CHIME disagrees, however, arguing that the health IT landscape has grown too complex to function properly without a unified approach to locating and matching patient records. In order to meet care coordination and population health management goals that are consistent with the Triple Aim, patients need a longitudinal health record that can provide a comprehensive history of their journey across multiple health systems.
“With the removal of the outdated prohibition, we believe then that the nation can sincerely engage in a dialogue on finding solutions to solve this fundamental patient safety problem,” CHIME states. “We would emphasize that a consistent strategy does not mean a single technology or solution, but an approach that will facilitate the realization of the full benefits and cost savings of nationwide health information exchange, while protecting patient safety and privacy.”
“Robust information exchange and nationwide interoperability can flourish only once we can confidently identify a patient across providers, locations and vendors.”
CHIME isn’t the only organization recommending that the industry must make patient matching and data portability a top priority. Led by WEDI, HIMSS, and MGMA, the “Virtual Clipboard” initiative hopes to streamline the patient intake process, providing healthcare organizations with a simple, standardized way to match patients as they enter the system and populate their EHRs with automated, verified data.
“We’re not really very close to having a ubiquitous experience for the patient yet,” WEDI President and CEO Devin Jopp, EdD, told HealthITAnalytics.com in January. “I would posit that meaningful use expected this was just going to naturally happen, but the reality is that we’re going to have to be a lot more active as an industry to really take action and do this.”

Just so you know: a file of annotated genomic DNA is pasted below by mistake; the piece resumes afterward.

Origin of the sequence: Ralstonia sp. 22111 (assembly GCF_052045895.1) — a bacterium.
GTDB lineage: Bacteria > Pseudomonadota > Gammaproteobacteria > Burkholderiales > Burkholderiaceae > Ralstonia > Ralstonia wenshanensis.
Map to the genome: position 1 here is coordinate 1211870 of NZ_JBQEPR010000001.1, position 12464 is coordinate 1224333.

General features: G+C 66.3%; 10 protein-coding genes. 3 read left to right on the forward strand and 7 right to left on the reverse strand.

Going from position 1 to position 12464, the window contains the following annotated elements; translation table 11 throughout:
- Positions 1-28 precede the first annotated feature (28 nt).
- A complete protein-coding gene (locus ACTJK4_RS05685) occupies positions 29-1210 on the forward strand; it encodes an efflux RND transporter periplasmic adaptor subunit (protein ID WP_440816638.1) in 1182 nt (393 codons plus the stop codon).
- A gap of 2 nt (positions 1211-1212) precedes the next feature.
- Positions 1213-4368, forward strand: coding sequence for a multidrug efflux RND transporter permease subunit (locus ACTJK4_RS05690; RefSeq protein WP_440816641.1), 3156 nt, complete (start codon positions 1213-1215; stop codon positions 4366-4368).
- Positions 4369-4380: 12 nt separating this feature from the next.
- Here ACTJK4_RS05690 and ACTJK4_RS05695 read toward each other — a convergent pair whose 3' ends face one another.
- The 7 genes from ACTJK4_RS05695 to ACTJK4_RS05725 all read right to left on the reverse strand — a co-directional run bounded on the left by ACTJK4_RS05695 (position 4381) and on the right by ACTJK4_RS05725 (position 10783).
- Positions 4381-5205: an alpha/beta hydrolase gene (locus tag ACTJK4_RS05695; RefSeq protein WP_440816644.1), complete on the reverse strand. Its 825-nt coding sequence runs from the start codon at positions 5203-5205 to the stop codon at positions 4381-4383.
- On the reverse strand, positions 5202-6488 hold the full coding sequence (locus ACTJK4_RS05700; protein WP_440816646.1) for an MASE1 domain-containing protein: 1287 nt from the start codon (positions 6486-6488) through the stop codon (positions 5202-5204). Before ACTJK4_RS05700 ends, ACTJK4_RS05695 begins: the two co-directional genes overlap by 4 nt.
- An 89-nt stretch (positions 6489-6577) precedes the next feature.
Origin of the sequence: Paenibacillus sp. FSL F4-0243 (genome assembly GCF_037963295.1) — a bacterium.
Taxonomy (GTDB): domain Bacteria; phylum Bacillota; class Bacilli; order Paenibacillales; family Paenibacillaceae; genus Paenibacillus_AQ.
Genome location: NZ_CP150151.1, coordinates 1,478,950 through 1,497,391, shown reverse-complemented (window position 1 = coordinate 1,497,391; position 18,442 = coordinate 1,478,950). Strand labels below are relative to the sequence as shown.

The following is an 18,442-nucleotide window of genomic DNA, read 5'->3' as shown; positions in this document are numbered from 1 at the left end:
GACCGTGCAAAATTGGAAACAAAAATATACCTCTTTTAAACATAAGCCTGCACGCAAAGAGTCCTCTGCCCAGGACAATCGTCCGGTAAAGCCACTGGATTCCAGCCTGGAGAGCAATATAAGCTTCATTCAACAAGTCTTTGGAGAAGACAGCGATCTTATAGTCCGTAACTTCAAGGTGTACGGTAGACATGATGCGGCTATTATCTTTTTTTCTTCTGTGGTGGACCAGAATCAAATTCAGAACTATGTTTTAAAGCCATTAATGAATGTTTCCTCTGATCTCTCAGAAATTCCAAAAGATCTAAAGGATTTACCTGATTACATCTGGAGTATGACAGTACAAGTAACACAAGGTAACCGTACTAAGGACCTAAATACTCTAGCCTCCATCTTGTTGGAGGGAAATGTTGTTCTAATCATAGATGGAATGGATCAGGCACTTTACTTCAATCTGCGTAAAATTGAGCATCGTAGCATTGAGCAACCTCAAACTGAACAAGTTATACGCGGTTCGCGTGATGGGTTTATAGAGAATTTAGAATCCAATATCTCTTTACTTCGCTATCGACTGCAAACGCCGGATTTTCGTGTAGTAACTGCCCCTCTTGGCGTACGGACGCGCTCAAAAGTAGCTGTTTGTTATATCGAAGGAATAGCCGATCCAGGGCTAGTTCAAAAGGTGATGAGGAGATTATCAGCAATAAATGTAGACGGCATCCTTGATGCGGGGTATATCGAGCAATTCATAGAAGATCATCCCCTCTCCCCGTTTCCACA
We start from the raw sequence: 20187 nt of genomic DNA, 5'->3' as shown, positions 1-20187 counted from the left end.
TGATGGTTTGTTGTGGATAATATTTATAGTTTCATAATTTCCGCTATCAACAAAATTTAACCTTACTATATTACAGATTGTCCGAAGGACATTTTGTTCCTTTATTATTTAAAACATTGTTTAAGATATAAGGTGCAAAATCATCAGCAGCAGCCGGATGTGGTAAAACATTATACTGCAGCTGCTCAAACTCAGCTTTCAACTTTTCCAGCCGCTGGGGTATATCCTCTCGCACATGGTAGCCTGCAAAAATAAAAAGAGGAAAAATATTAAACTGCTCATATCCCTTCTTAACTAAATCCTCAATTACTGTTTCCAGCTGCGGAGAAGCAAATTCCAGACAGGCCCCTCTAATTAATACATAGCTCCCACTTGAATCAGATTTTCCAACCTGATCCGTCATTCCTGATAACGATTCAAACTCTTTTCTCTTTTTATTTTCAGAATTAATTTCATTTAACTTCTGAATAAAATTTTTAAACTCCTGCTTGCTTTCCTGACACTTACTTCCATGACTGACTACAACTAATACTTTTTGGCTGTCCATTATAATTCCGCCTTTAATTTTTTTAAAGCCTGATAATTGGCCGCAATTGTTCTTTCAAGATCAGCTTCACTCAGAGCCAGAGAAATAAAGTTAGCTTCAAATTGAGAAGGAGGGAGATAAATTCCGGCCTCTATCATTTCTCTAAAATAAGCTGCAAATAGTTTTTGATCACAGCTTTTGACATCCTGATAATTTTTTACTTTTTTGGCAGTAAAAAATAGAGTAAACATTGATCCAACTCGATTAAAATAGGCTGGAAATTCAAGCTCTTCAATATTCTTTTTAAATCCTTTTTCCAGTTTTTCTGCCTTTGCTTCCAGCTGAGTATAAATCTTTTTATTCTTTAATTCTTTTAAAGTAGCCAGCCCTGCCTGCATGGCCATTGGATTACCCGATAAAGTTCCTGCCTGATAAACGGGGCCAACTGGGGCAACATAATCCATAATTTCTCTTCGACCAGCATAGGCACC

The Virtual Clipboard project hopes to “lower the barrier” that is preventing healthcare providers from creating and exchanging accurate patient records without the risk of duplication or confusion that could cause patient safety risks, Jopp said. A national patient identifier would help to do the same thing, just as a social security number ensures the validity of many major transactions related to employment, education, and finances.
As EHR adoption reaches critical mass and the complexity of the healthcare continuum continues to grow, the development of a patient matching standard for the healthcare industry is becoming a necessity, CHIME reiterates to the Senate HELP Committee. “Foundational to the vision espoused by the Committee to improve information exchange and improve patient care, is the ability of providers to accurately and consistently match patients with their data.”
“We believe longitudinal care records should consist of provider, payer and patient-generated data, and be accessible to all members of a patient’s care team, including the patient, in a single location. An information-rich record, supported by widely adopted standards, will improve a patient’s ability to manage consent privileges and diminish privacy concerns related to the digitization of personal health information (PHI).”
“CHIME, once again, commends the Committee on their continued leadership on health IT policy and appreciates the opportunity to provide comments on this important work.”